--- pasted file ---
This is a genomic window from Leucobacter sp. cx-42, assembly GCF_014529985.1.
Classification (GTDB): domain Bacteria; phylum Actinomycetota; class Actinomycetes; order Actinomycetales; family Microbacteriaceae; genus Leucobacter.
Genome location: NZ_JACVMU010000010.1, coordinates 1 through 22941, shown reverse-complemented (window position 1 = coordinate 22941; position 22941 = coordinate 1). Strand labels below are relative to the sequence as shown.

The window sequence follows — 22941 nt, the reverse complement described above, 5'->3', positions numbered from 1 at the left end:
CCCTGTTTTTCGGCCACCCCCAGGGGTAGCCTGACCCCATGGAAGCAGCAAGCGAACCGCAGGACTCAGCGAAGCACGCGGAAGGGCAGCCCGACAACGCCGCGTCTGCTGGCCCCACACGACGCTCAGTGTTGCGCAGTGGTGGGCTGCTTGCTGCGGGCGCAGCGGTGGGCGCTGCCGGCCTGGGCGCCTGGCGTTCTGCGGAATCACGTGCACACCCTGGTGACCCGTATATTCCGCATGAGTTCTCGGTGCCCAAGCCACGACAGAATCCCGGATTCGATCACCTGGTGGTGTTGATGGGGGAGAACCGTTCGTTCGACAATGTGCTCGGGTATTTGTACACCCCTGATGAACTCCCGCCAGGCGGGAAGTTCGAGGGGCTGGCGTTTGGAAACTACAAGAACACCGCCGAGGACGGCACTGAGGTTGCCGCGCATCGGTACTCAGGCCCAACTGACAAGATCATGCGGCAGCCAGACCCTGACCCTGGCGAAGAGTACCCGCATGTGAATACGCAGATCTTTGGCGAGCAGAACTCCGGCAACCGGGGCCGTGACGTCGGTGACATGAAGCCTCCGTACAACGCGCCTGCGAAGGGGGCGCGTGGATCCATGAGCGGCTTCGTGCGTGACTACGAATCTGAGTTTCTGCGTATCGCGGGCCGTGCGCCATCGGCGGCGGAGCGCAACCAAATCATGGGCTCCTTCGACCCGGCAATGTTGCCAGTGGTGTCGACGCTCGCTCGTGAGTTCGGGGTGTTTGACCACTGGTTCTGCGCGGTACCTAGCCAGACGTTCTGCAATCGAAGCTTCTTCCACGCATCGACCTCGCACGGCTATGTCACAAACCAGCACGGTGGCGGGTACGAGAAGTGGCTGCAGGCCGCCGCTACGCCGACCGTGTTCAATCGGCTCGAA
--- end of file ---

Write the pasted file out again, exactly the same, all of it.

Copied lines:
This is a genomic window from Leucobacter sp. cx-42, assembly GCF_014529985.1.
Classification (GTDB): domain Bacteria; phylum Actinomycetota; class Actinomycetes; order Actinomycetales; family Microbacteriaceae; genus Leucobacter.
Genome location: NZ_JACVMU010000010.1, coordinates 1 through 22941, shown reverse-complemented (window position 1 = coordinate 22941; position 22941 = coordinate 1). Strand labels below are relative to the sequence as shown.

The window sequence follows — 22941 nt, the reverse complement described above, 5'->3', positions numbered from 1 at the left end:
CCCTGTTTTTCGGCCACCCCCAGGGGTAGCCTGACCCCATGGAAGCAGCAAGCGAACCGCAGGACTCAGCGAAGCACGCGGAAGGGCAGCCCGACAACGCCGCGTCTGCTGGCCCCACACGACGCTCAGTGTTGCGCAGTGGTGGGCTGCTTGCTGCGGGCGCAGCGGTGGGCGCTGCCGGCCTGGGCGCCTGGCGTTCTGCGGAATCACGTGCACACCCTGGTGACCCGTATATTCCGCATGAGTTCTCGGTGCCCAAGCCACGACAGAATCCCGGATTCGATCACCTGGTGGTGTTGATGGGGGAGAACCGTTCGTTCGACAATGTGCTCGGGTATTTGTACACCCCTGATGAACTCCCGCCAGGCGGGAAGTTCGAGGGGCTGGCGTTTGGAAACTACAAGAACACCGCCGAGGACGGCACTGAGGTTGCCGCGCATCGGTACTCAGGCCCAACTGACAAGATCATGCGGCAGCCAGACCCTGACCCTGGCGAAGAGTACCCGCATGTGAATACGCAGATCTTTGGCGAGCAGAACTCCGGCAACCGGGGCCGTGACGTCGGTGACATGAAGCCTCCGTACAACGCGCCTGCGAAGGGGGCGCGTGGATCCATGAGCGGCTTCGTGCGTGACTACGAATCTGAGTTTCTGCGTATCGCGGGCCGTGCGCCATCGGCGGCGGAGCGCAACCAAATCATGGGCTCCTTCGACCCGGCAATGTTGCCAGTGGTGTCGACGCTCGCTCGTGAGTTCGGGGTGTTTGACCACTGGTTCTGCGCGGTACCTAGCCAGACGTTCTGCAATCGAAGCTTCTTCCACGCATCGACCTCGCACGGCTATGTCACAAACCAGCACGGTGGCGGGTACGAGAAGTGGCTGCAGGCCGCCGCTACGCCGACCGTGTTCAATCGGCTCGAA